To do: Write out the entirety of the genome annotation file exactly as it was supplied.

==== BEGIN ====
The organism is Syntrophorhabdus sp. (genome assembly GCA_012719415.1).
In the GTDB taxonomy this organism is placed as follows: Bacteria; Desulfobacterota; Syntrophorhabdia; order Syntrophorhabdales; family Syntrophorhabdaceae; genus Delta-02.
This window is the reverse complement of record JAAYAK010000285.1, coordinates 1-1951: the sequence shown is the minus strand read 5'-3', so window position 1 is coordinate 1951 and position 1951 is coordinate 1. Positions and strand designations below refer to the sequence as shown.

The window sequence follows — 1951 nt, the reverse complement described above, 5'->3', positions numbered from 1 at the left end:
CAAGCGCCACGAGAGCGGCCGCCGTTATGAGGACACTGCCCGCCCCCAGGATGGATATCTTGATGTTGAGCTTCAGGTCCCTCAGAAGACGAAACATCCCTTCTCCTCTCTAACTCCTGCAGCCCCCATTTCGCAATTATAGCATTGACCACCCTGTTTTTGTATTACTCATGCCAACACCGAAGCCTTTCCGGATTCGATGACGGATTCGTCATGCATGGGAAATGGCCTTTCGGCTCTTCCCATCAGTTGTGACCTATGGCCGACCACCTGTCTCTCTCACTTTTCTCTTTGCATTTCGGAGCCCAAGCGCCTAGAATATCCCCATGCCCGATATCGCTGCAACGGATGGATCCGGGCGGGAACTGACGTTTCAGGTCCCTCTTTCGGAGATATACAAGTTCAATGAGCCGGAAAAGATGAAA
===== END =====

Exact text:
The organism is Syntrophorhabdus sp. (genome assembly GCA_012719415.1).
In the GTDB taxonomy this organism is placed as follows: Bacteria; Desulfobacterota; Syntrophorhabdia; order Syntrophorhabdales; family Syntrophorhabdaceae; genus Delta-02.
This window is the reverse complement of record JAAYAK010000285.1, coordinates 1-1951: the sequence shown is the minus strand read 5'-3', so window position 1 is coordinate 1951 and position 1951 is coordinate 1. Positions and strand designations below refer to the sequence as shown.

The window sequence follows — 1951 nt, the reverse complement described above, 5'->3', positions numbered from 1 at the left end:
CAAGCGCCACGAGAGCGGCCGCCGTTATGAGGACACTGCCCGCCCCCAGGATGGATATCTTGATGTTGAGCTTCAGGTCCCTCAGAAGACGAAACATCCCTTCTCCTCTCTAACTCCTGCAGCCCCCATTTCGCAATTATAGCATTGACCACCCTGTTTTTGTATTACTCATGCCAACACCGAAGCCTTTCCGGATTCGATGACGGATTCGTCATGCATGGGAAATGGCCTTTCGGCTCTTCCCATCAGTTGTGACCTATGGCCGACCACCTGTCTCTCTCACTTTTCTCTTTGCATTTCGGAGCCCAAGCGCCTAGAATATCCCCATGCCCGATATCGCTGCAACGGATGGATCCGGGCGGGAACTGACGTTTCAGGTCCCTCTTTCGGAGATATACAAGTTCAATGAGCCGGAAAAGATGAAA